ABC News aired no ads during its coverage from 4:45pm to 8pm EDT on Saturday (when they went to NHL hockey) and neither did CBS or NBC during their briefer coverage. CBS News was on from about 4:45 EDT until returning to golf at 5:20pm and then aired a CBS Evening News (with ads) as well as an ad-free 30-minute special at 8pm EDT (I assume first half hour of prime time in all time zones). NBC News did a couple of special reports before and after 5pm before sticking with horse racing until an ad-free special report from about 7:20pm to 8pm EDT, followed at 10pm EDT by a special edition of Dateline. (I didn't see much of the Dateline, so don't know if it had ads.)
Fox did not seem to offer any coverage beyond providing a feed of FNC to affiliates, which Washington, DC's WTTG-TV carried until Seinfeld at 7:30pm EDT. In prime time, it was the regular line up of Cops and America's Most Wanted.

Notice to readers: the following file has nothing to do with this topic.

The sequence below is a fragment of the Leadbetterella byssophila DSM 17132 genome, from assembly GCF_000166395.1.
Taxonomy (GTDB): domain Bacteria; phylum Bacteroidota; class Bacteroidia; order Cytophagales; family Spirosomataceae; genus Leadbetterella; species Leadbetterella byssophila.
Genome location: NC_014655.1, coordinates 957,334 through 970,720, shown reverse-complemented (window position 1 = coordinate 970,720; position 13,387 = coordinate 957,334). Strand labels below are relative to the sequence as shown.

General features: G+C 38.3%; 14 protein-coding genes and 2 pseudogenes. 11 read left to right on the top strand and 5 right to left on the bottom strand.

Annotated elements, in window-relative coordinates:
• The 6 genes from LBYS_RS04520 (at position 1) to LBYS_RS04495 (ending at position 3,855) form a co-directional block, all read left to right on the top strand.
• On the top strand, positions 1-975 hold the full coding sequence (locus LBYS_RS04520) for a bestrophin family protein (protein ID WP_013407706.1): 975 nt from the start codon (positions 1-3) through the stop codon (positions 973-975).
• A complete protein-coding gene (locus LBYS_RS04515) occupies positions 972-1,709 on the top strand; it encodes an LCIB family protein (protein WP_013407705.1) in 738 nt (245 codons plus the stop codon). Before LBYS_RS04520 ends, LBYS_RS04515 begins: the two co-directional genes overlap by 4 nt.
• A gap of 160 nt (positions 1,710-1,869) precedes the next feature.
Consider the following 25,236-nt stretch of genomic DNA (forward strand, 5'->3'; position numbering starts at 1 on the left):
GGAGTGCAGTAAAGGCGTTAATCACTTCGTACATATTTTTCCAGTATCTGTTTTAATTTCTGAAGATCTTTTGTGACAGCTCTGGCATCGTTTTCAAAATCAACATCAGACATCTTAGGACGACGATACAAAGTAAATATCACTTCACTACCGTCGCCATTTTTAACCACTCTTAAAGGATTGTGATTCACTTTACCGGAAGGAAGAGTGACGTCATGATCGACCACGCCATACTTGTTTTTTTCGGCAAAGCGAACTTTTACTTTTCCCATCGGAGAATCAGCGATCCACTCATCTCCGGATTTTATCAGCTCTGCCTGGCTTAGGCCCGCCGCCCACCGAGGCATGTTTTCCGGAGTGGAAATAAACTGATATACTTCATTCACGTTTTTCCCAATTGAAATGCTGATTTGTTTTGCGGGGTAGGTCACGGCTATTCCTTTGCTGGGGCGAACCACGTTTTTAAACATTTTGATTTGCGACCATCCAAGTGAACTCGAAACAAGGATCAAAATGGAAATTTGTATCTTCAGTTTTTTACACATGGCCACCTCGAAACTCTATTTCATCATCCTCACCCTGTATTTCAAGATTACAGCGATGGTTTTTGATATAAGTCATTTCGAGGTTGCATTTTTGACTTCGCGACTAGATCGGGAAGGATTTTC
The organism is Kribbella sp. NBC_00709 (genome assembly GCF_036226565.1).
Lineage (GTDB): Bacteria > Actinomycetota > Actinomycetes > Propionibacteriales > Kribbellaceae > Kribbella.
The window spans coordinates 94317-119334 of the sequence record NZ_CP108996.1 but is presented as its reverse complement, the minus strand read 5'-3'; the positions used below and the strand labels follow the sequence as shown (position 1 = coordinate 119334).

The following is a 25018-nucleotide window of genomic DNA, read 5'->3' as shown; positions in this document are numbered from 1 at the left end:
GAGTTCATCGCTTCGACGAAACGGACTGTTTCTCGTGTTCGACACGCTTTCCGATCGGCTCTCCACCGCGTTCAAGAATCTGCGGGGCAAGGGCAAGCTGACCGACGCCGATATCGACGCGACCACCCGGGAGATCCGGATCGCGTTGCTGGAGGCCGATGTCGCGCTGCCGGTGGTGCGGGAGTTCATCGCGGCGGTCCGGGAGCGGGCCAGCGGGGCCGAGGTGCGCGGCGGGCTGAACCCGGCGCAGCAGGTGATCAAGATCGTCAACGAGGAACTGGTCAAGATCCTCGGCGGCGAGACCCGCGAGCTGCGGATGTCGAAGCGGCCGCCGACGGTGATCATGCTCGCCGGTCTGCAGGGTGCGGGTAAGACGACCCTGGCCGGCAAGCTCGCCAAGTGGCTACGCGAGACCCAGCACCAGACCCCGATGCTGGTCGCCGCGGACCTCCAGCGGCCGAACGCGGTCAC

FNC and MSNBC did not air any ads until sometime past midnight EDT, and both stayed live all night, starting D-Day commemoration coverage at 3am. CNN had ads running by the 7pm EDT hour, maybe earlier, and went to re-runs at midnight, with a Larry King Live and a two-hour NewsNight, and went live again at 3am fo D-Day.
Starting at 3:45am EDT or so ABC News provided live D-Day coverage until 5am and CBS News provided a half hour at 4:30am EDT.
(Hey, I was up and so might as well share what I saw.)
This morning, Sunday, from 7 to 9am EDT, ABC put on a live special Good Morning America with regular weekday co-hosts Charlie Gibson and Diane Sawyer. Because of the French Open tennis tournament starting at 9am EDT, NBC had already scheduled the one-hour Today to begin at 7am EDT. But Katie Couric and Matt Lauer came in to handle it.
# One more possibly interesting thing I noticed: Time magazine has posted images of every Time cover which has featured Ronald Reagan: www.time.com
-- Brent Baker